Cristina Rentería Garita, María del Mar Delgado-Serrano
Revista Internacional de Sociología (RIS)
Vol. 72, No.1, Enero-Abril, 9-33, 2014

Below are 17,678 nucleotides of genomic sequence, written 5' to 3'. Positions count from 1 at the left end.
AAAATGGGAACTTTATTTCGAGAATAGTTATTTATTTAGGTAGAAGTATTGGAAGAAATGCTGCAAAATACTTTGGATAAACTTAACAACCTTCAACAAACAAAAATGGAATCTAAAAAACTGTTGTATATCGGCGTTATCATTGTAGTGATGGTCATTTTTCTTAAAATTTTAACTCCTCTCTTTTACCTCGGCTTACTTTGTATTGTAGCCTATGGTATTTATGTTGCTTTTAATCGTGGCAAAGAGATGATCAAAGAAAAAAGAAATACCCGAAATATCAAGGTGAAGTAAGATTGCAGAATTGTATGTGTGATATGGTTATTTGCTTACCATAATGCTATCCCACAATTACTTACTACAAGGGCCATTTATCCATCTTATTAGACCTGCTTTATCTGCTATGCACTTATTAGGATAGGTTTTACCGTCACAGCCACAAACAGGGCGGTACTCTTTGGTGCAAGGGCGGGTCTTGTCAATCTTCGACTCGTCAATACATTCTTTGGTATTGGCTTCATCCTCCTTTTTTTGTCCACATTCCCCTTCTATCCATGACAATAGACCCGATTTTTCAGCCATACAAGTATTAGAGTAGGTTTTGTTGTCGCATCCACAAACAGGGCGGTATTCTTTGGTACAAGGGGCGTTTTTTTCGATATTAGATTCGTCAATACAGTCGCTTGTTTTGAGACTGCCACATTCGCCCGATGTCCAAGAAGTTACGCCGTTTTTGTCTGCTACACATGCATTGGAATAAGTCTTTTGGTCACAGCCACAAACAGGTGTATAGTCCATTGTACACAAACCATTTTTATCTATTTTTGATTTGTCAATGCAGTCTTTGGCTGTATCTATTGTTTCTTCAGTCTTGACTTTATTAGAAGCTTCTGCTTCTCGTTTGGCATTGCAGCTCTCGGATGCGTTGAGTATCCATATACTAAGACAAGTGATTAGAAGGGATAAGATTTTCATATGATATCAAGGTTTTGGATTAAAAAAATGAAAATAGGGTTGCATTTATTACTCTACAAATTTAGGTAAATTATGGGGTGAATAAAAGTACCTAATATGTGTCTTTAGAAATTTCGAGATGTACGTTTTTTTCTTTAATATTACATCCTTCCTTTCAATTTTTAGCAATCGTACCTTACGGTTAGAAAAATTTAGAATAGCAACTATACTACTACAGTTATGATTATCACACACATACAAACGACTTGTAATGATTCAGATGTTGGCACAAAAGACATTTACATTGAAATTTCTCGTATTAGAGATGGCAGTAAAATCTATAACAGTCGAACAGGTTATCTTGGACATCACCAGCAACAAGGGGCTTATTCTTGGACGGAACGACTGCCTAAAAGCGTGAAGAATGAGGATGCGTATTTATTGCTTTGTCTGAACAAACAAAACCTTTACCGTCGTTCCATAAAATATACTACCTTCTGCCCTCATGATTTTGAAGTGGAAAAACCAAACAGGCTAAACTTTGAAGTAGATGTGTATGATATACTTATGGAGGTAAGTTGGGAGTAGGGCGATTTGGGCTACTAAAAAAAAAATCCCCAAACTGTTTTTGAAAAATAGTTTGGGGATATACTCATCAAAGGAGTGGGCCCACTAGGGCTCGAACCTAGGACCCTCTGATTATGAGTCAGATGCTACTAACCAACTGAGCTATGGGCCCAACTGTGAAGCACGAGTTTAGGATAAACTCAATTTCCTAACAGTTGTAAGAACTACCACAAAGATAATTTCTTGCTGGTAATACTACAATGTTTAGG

The Mexican ejidos are complex land-based structures developed by the post-revolutionary state formation (1915-1992). The success of some ejidos was based on trust ties. With the economic liberalization of the country and the changes to the national legal system in the early 1990s (specifically Article 27 reform in 1992), the state structures that ran the ejidos were reorganized, and individual land tenure strategies reappeared. In La Antigua (Veracruz), a majority of the ejidatarios (71%) reacted to this situation by adopting the dominio pleno (full domain) land tenure regime. In analyzing these features and their connections with diachronic social capital, this paper discusses the role of the national structures and institutions across generations and the destruction of trust in the ejidos. Specific ejido histories help to compare pre-ejido land strategies with the post-Article 27 reform strategies in effect today. It will be concluded that inefficient coordination of the micro, meso and macro levels of the state creates distrust and encourages individual action.